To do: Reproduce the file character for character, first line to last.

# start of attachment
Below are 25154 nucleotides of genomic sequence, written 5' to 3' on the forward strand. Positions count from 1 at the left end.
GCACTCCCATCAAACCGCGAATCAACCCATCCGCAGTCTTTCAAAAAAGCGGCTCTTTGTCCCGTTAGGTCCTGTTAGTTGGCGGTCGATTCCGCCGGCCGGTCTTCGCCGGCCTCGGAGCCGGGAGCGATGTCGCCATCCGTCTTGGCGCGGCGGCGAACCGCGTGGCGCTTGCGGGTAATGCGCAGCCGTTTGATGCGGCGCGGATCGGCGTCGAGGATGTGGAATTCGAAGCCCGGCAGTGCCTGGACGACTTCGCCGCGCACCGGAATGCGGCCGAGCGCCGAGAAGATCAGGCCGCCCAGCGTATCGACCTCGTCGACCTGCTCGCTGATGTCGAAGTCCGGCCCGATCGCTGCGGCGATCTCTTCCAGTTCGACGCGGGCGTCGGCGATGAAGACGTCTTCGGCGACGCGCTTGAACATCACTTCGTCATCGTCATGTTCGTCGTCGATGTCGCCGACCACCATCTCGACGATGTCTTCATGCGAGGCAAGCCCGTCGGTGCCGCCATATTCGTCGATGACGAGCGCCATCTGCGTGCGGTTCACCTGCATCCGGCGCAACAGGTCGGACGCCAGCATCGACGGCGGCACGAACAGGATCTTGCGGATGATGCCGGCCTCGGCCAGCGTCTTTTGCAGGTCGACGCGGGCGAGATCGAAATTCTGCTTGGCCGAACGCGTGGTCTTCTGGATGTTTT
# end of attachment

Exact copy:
Below are 25154 nucleotides of genomic sequence, written 5' to 3' on the forward strand. Positions count from 1 at the left end.
GCACTCCCATCAAACCGCGAATCAACCCATCCGCAGTCTTTCAAAAAAGCGGCTCTTTGTCCCGTTAGGTCCTGTTAGTTGGCGGTCGATTCCGCCGGCCGGTCTTCGCCGGCCTCGGAGCCGGGAGCGATGTCGCCATCCGTCTTGGCGCGGCGGCGAACCGCGTGGCGCTTGCGGGTAATGCGCAGCCGTTTGATGCGGCGCGGATCGGCGTCGAGGATGTGGAATTCGAAGCCCGGCAGTGCCTGGACGACTTCGCCGCGCACCGGAATGCGGCCGAGCGCCGAGAAGATCAGGCCGCCCAGCGTATCGACCTCGTCGACCTGCTCGCTGATGTCGAAGTCCGGCCCGATCGCTGCGGCGATCTCTTCCAGTTCGACGCGGGCGTCGGCGATGAAGACGTCTTCGGCGACGCGCTTGAACATCACTTCGTCATCGTCATGTTCGTCGTCGATGTCGCCGACCACCATCTCGACGATGTCTTCATGCGAGGCAAGCCCGTCGGTGCCGCCATATTCGTCGATGACGAGCGCCATCTGCGTGCGGTTCACCTGCATCCGGCGCAACAGGTCGGACGCCAGCATCGACGGCGGCACGAACAGGATCTTGCGGATGATGCCGGCCTCGGCCAGCGTCTTTTGCAGGTCGACGCGGGCGAGATCGAAATTCTGCTTGGCCGAACGCGTGGTCTTCTGGATGTTTT